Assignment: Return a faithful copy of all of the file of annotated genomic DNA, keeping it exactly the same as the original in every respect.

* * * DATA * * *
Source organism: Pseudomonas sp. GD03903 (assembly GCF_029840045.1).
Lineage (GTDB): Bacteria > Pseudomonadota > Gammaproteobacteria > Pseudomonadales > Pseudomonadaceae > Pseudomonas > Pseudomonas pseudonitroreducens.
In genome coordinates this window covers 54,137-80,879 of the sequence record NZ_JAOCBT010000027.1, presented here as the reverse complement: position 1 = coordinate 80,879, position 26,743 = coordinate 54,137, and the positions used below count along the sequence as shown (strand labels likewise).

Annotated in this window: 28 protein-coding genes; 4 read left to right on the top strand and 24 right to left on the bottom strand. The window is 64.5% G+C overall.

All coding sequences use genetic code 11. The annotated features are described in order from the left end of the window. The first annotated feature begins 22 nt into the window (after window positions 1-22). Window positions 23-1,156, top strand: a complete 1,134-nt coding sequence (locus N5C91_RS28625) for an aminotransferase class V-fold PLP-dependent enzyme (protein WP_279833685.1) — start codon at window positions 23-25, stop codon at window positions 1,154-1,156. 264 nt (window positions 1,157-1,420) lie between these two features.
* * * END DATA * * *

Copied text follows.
Source organism: Pseudomonas sp. GD03903 (assembly GCF_029840045.1).
Lineage (GTDB): Bacteria > Pseudomonadota > Gammaproteobacteria > Pseudomonadales > Pseudomonadaceae > Pseudomonas > Pseudomonas pseudonitroreducens.
In genome coordinates this window covers 54,137-80,879 of the sequence record NZ_JAOCBT010000027.1, presented here as the reverse complement: position 1 = coordinate 80,879, position 26,743 = coordinate 54,137, and the positions used below count along the sequence as shown (strand labels likewise).

Annotated in this window: 28 protein-coding genes; 4 read left to right on the top strand and 24 right to left on the bottom strand. The window is 64.5% G+C overall.

All coding sequences use genetic code 11. The annotated features are described in order from the left end of the window. The first annotated feature begins 22 nt into the window (after window positions 1-22). Window positions 23-1,156, top strand: a complete 1,134-nt coding sequence (locus N5C91_RS28625) for an aminotransferase class V-fold PLP-dependent enzyme (protein WP_279833685.1) — start codon at window positions 23-25, stop codon at window positions 1,154-1,156. 264 nt (window positions 1,157-1,420) lie between these two features.